China is reportedly leaning on domestic tech giants Alibaba and Tencent for the development of RISC-V chips to insulate itself from the impact of the United States’ growing silicon sanctions.
That’s according to a Wednesday report by the Financial Times, which said China had “recruited” the two companies. That word has quite a connotation given the country’s “military-civilian fusion” doctrine, which requires private companies to share their technology and any software vulnerabilities with China’s military.
According to the report, Alibaba and Tencent are part of a new consortium of companies and research institutes set up by the Chinese government that aims to create new intellectual property for chips based on the open-source RISC-V instruction set architecture (ISA). . This means China is trying to invent core designs and other silicon building blocks that will serve as the basis for future chips.
China views RISC-V as a safer alternative to the proprietary arm ISA amid fears the latter will face future US sanctions. After all, Arm is British but has a large American presence, and its owner, SoftBank, hopes to list Arm on a US stock exchange next year.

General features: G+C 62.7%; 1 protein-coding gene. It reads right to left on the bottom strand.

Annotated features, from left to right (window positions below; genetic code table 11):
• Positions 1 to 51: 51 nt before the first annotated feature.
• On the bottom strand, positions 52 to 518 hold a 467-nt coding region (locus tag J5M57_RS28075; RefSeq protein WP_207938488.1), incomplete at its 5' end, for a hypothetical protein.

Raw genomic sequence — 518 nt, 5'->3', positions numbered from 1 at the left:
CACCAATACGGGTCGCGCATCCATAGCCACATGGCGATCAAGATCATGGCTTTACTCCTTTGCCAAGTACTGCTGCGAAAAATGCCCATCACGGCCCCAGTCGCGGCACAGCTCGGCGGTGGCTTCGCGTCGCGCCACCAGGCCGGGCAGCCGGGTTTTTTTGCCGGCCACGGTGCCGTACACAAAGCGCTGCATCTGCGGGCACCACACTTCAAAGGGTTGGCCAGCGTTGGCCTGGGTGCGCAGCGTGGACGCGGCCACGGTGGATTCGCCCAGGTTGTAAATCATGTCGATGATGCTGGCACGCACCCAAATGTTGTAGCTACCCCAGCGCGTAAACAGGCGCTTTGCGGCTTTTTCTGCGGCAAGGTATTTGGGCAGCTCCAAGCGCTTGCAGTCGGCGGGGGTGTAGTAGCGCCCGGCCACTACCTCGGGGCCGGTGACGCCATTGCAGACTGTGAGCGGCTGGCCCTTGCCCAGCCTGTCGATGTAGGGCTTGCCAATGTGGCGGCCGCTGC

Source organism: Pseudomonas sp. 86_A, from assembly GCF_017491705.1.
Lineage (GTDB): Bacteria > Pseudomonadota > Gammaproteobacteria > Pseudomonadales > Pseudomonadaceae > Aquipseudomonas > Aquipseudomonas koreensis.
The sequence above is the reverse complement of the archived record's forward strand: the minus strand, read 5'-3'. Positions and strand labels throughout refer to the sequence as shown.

The FT also said the consortium, dubbed Beijing Open Source Chip Research Institute, has already developed a high-performance RISC-V chip called Xiangshan. The newspaper said the chip is meant to compete with Arm technology, but didn’t specify which core design is in Arm’s portfolio.
Alibaba and Tencent have already launched their own Arm-based chips, but both companies appear to have concerns about Arm’s future in China.
The newspaper reported that Alibaba and China’s ByteDance, which owns TikTok, already had plans to develop RISC-V chips for AI and data center applications. This goes beyond what we previously knew about Alibaba’s RISC-V plans, which were primarily limited to edge and IoT appliances.
A senior engineer at T-Head, Alibaba’s chips division, told the newspaper the company’s goal is to replace its Arm chips “in our most advanced products.” The FT also quoted a Tencent engineer as calling Arm “too risky now.”
While a Chinese official called the consortium’s RISC-V effort “on track,” the official added that the ISA’s fragmentation issues have slowed efforts to replace Arm designs.
China’s establishment of the Beijing Open Source Chip Research Institute is the country’s latest move to use RISC-V as a way to evade US-led sanctions. China has been heavily involved in the development of RISC-V in recent years through RISC-V International, the governing body of the ISA, which moved its headquarters from the US to Switzerland in 2020 due to geopolitical concerns. ®
https://www.theregister.com/2022/12/01/alibaba_tencent_china_riscv/ Alibaba and Tencent pledge to help China build RISC-V chips • The Register